• Poor dental hygiene: If you do not clean your teeth, gums and tongue on a regular basis, plaque (a colorless deposit composed of bacteria) can build up, resulting in bad breath.
  • Dry mouth: If your mouth is extremely dry, there is not enough saliva to wash away excess food particles and bacteria, which cause an unpleasant smell if they build up on teeth.
  • Medical conditions / infections: Medical conditions such as respiratory tract infections (pneumonia, bronchitis), chronic sinus infections, postnasal drip, chronic acid reflux, diabetes, gastrointestinal disturbance, and some liver or kidney problems can cause bad breath.

While mouthwashes may improve bad breath for the short term, the best way to improve bad breath is to follow a thorough oral care routine. Be sure to brush twice each day and floss at least once a day to remove odor-causing bacteria from the mouth, tongue and teeth. A tongue scraper, available in the dental section of your local pharmacy, is also an excellent way to combat bad breath. If you continue to have an on-going or chronic problem, your dentist may suggest an anti-microbial rinse. To keep your breath fresh between brushings try:

  • Rinse your mouth thoroughly with water after eating
  • Chewing sugarless gum to stimulate saliva flow, which naturally cleanses teeth
  • Snacking on celery, carrots or apples, which can loosen food debris while chewing
  • Eating a nutritious diet, as vitamin deficiency can contribute to bad breath
  • Brushing the tongue in addition to the teeth and gums

Ask your Dentist how to best treat bad breath so you can maintain good oral health.

Electric vs. Manual Brushes

Preventative dentistry is about more than just visiting your dentist twice a year for an exam and thorough cleaning. In fact, the majority of your preventative care is done at-home as a part of your normal hygienic routine. Many patients use manual toothbrushes to remove debris and plaque from their teeth. However, electric brushes have become widely popular in recent years, leaving some to wonder whether one type is better than the other.

You can effectively brush your teeth with either a manual toothbrush or an electric one. However, the rapid movements of motorized versions may be more effective at removing plaque from the teeth and gum line. The American Dental Association does not lean toward one type of brush over the other. It does, however, acknowledge that people with upper body mobility restrictions may better benefit from an electric toothbrush instead of a manual brush. Regardless of which type you decide is right for you, the ADA recommends that all brushes be soft-bristled so as to avoid abrasions that can lead to decay and receding gum lines. There are multiple types of brushes available on the market today. Ask your RTDental hygienist which one she would recommend for you.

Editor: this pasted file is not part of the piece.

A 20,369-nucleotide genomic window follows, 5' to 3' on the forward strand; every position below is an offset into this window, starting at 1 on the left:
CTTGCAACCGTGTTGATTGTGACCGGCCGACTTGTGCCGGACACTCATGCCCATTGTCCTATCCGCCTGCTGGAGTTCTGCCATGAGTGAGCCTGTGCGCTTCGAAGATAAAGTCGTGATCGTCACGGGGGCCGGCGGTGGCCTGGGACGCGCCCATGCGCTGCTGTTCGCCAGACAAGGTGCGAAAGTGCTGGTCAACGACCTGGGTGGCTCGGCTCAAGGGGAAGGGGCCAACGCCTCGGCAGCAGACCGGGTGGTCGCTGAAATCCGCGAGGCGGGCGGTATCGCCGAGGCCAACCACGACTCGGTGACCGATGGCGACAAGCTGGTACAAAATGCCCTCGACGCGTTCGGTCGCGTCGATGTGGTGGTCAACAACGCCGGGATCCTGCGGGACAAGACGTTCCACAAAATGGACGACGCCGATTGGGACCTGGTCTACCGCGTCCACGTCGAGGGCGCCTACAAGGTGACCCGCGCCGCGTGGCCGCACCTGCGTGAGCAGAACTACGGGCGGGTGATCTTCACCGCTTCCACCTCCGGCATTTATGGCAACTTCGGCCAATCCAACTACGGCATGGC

Decay Prevention

Fluoride is a naturally occurring element that has been shown to help strengthen teeth in children and also prevent decay in people of all ages. Fluoride helps teeth in two ways. When children eat or drink fluoride in small doses, it enters the bloodstream and becomes part of their developing permanent teeth. Swallowed fluorides (fluoride supplements) also become part of the saliva and strengthen teeth from the outside. Acids are less able to damage tooth enamel strengthened by fluoride.

In addition, people apply fluoride directly to their teeth when they use a fluoride toothpaste or rinse. Both children and adults can also receive fluoride treatments from the dentist. Fluoride applied to the outside of the teeth helps to speed remineralization. Fluoride treatments, applied in the dental office, are strong enough to disrupt the production of acids by bacteria.

The American Dental Association has publicly endorsed the use of fluoride for the prevention of dental caries, as has the American Academy of Pediatrics and the American Medical Association. Many people drink fluoride everyday without realizing it. Many public water supplies add fluoride to their water.  Ask your RTDental Hygienist about adding a professional fluoride treatment to your regular dental cleaning visit.

Maintaining Good Oral Health During Pregnancy